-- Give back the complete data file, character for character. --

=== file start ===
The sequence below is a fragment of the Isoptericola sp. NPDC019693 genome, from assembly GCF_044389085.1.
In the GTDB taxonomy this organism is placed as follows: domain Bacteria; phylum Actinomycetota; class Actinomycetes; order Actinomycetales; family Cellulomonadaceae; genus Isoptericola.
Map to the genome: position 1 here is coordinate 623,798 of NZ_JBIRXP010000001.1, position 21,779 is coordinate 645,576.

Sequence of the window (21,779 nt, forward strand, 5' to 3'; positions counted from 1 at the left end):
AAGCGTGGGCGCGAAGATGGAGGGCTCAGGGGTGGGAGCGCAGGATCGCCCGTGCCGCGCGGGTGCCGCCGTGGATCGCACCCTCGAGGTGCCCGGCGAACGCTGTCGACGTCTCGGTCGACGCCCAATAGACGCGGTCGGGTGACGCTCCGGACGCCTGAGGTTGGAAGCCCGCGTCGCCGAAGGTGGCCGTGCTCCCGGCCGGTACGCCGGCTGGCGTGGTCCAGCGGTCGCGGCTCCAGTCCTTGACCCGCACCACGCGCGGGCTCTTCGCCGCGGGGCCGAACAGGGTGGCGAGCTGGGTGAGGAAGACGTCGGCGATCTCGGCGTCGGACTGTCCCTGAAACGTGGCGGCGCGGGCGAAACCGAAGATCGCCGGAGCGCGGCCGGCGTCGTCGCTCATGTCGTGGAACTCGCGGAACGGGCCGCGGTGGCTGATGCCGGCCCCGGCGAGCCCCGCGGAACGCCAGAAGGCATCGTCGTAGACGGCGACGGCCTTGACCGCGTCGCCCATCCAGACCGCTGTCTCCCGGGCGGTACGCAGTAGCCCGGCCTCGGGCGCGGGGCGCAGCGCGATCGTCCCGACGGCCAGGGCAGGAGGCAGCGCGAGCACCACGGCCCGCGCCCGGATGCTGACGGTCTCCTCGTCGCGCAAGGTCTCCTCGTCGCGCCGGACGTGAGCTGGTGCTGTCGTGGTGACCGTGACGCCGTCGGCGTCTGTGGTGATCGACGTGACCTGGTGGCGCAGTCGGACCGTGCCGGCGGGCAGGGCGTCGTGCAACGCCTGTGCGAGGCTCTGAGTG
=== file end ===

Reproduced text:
The sequence below is a fragment of the Isoptericola sp. NPDC019693 genome, from assembly GCF_044389085.1.
In the GTDB taxonomy this organism is placed as follows: domain Bacteria; phylum Actinomycetota; class Actinomycetes; order Actinomycetales; family Cellulomonadaceae; genus Isoptericola.
Map to the genome: position 1 here is coordinate 623,798 of NZ_JBIRXP010000001.1, position 21,779 is coordinate 645,576.

Sequence of the window (21,779 nt, forward strand, 5' to 3'; positions counted from 1 at the left end):
AAGCGTGGGCGCGAAGATGGAGGGCTCAGGGGTGGGAGCGCAGGATCGCCCGTGCCGCGCGGGTGCCGCCGTGGATCGCACCCTCGAGGTGCCCGGCGAACGCTGTCGACGTCTCGGTCGACGCCCAATAGACGCGGTCGGGTGACGCTCCGGACGCCTGAGGTTGGAAGCCCGCGTCGCCGAAGGTGGCCGTGCTCCCGGCCGGTACGCCGGCTGGCGTGGTCCAGCGGTCGCGGCTCCAGTCCTTGACCCGCACCACGCGCGGGCTCTTCGCCGCGGGGCCGAACAGGGTGGCGAGCTGGGTGAGGAAGACGTCGGCGATCTCGGCGTCGGACTGTCCCTGAAACGTGGCGGCGCGGGCGAAACCGAAGATCGCCGGAGCGCGGCCGGCGTCGTCGCTCATGTCGTGGAACTCGCGGAACGGGCCGCGGTGGCTGATGCCGGCCCCGGCGAGCCCCGCGGAACGCCAGAAGGCATCGTCGTAGACGGCGACGGCCTTGACCGCGTCGCCCATCCAGACCGCTGTCTCCCGGGCGGTACGCAGTAGCCCGGCCTCGGGCGCGGGGCGCAGCGCGATCGTCCCGACGGCCAGGGCAGGAGGCAGCGCGAGCACCACGGCCCGCGCCCGGATGCTGACGGTCTCCTCGTCGCGCAAGGTCTCCTCGTCGCGCCGGACGTGAGCTGGTGCTGTCGTGGTGACCGTGACGCCGTCGGCGTCTGTGGTGATCGACGTGACCTGGTGGCGCAGTCGGACCGTGCCGGCGGGCAGGGCGTCGTGCAACGCCTGTGCGAGGCTCTGAGTG